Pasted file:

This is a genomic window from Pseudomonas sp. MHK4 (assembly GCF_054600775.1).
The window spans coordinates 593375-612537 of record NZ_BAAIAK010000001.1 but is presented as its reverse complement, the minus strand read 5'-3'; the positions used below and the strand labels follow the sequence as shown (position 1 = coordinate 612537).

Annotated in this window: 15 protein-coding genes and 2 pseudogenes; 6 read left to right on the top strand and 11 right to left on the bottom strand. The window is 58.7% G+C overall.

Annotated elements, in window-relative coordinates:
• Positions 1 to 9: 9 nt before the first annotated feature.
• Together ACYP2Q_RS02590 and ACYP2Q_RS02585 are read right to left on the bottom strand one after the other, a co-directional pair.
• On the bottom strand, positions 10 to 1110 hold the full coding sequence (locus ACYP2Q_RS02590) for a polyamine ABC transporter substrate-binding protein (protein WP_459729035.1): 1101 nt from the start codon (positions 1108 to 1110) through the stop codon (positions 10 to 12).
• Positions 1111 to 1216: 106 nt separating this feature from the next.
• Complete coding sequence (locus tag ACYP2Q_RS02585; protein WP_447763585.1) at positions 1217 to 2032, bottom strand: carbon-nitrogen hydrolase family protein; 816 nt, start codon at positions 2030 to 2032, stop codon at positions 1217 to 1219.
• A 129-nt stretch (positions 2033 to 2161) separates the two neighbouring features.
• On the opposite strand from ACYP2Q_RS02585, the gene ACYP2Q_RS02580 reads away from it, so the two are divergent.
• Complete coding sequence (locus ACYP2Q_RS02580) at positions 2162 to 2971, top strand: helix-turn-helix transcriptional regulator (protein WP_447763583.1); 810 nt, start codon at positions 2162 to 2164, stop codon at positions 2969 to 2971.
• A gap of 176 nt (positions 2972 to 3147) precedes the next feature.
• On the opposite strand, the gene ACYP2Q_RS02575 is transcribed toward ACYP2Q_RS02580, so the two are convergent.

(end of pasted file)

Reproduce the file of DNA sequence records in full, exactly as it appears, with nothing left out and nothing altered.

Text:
This is a genomic window from Pseudomonas sp. MHK4 (assembly GCF_054600775.1).
The window spans coordinates 593375-612537 of record NZ_BAAIAK010000001.1 but is presented as its reverse complement, the minus strand read 5'-3'; the positions used below and the strand labels follow the sequence as shown (position 1 = coordinate 612537).

Annotated in this window: 15 protein-coding genes and 2 pseudogenes; 6 read left to right on the top strand and 11 right to left on the bottom strand. The window is 58.7% G+C overall.

Annotated elements, in window-relative coordinates:
• Positions 1 to 9: 9 nt before the first annotated feature.
• Together ACYP2Q_RS02590 and ACYP2Q_RS02585 are read right to left on the bottom strand one after the other, a co-directional pair.
• On the bottom strand, positions 10 to 1110 hold the full coding sequence (locus ACYP2Q_RS02590) for a polyamine ABC transporter substrate-binding protein (protein WP_459729035.1): 1101 nt from the start codon (positions 1108 to 1110) through the stop codon (positions 10 to 12).
• Positions 1111 to 1216: 106 nt separating this feature from the next.
• Complete coding sequence (locus tag ACYP2Q_RS02585; protein WP_447763585.1) at positions 1217 to 2032, bottom strand: carbon-nitrogen hydrolase family protein; 816 nt, start codon at positions 2030 to 2032, stop codon at positions 1217 to 1219.
• A 129-nt stretch (positions 2033 to 2161) separates the two neighbouring features.
• On the opposite strand from ACYP2Q_RS02585, the gene ACYP2Q_RS02580 reads away from it, so the two are divergent.
• Complete coding sequence (locus ACYP2Q_RS02580) at positions 2162 to 2971, top strand: helix-turn-helix transcriptional regulator (protein WP_447763583.1); 810 nt, start codon at positions 2162 to 2164, stop codon at positions 2969 to 2971.
• A gap of 176 nt (positions 2972 to 3147) precedes the next feature.
• On the opposite strand, the gene ACYP2Q_RS02575 is transcribed toward ACYP2Q_RS02580, so the two are convergent.